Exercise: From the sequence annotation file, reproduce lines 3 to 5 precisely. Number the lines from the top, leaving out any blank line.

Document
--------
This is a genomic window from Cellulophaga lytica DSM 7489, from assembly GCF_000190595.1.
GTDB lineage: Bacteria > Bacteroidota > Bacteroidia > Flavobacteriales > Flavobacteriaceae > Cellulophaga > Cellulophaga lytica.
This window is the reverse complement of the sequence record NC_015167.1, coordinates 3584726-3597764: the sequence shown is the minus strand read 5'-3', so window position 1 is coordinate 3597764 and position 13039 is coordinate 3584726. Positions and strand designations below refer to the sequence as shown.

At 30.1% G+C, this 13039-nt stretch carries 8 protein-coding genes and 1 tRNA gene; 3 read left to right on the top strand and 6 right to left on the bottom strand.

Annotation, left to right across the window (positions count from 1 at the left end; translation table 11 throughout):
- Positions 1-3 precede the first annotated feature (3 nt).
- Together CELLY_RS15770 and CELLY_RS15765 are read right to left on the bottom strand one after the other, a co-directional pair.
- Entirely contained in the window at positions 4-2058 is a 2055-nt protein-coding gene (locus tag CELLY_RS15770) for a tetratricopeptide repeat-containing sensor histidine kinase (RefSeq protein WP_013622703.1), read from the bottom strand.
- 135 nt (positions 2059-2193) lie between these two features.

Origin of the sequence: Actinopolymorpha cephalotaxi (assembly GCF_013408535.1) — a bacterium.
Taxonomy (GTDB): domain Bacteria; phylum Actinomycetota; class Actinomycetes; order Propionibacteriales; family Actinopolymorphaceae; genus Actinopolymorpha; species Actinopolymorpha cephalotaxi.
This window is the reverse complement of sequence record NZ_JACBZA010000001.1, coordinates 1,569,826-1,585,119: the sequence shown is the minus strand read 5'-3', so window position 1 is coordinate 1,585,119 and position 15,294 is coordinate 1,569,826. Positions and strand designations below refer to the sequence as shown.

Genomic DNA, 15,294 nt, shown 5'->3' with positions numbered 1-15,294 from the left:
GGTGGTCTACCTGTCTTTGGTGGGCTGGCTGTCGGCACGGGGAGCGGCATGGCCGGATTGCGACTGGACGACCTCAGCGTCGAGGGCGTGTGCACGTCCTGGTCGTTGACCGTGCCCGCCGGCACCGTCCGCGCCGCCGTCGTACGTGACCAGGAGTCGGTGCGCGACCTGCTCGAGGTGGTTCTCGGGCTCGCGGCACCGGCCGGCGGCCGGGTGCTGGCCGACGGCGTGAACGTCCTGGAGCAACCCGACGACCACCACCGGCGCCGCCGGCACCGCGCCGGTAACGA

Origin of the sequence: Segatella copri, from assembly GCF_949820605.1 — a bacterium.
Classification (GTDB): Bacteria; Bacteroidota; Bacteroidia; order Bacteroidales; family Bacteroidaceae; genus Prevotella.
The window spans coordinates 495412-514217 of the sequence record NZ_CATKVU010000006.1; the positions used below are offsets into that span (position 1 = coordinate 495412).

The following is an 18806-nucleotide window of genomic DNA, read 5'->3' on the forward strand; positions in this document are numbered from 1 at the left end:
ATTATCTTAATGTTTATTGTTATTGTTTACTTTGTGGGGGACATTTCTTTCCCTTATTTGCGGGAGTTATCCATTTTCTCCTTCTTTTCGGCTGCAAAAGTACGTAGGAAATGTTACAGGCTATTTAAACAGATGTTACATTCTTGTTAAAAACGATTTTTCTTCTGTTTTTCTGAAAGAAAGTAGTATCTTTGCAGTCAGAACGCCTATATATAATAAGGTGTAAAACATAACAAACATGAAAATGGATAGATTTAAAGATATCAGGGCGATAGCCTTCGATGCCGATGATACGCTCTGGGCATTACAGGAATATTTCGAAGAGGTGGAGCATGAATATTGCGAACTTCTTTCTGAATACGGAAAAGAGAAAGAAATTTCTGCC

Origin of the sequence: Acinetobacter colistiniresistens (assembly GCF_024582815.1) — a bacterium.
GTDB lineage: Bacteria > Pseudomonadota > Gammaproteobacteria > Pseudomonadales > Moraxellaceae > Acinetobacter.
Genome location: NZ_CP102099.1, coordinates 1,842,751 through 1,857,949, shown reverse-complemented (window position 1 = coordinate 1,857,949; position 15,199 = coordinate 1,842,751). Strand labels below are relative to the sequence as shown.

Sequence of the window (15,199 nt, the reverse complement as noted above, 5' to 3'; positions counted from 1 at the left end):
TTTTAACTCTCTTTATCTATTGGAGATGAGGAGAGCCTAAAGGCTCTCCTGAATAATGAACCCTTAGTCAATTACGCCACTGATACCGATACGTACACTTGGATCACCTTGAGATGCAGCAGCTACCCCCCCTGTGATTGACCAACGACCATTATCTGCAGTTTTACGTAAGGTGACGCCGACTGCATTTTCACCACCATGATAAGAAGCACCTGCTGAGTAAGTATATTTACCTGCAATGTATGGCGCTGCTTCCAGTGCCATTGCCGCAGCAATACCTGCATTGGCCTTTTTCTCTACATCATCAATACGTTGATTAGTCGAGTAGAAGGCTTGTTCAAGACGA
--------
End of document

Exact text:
This window is the reverse complement of the sequence record NC_015167.1, coordinates 3584726-3597764: the sequence shown is the minus strand read 5'-3', so window position 1 is coordinate 3597764 and position 13039 is coordinate 3584726. Positions and strand designations below refer to the sequence as shown.

At 30.1% G+C, this 13039-nt stretch carries 8 protein-coding genes and 1 tRNA gene; 3 read left to right on the top strand and 6 right to left on the bottom strand.

Annotation, left to right across the window (positions count from 1 at the left end; translation table 11 throughout):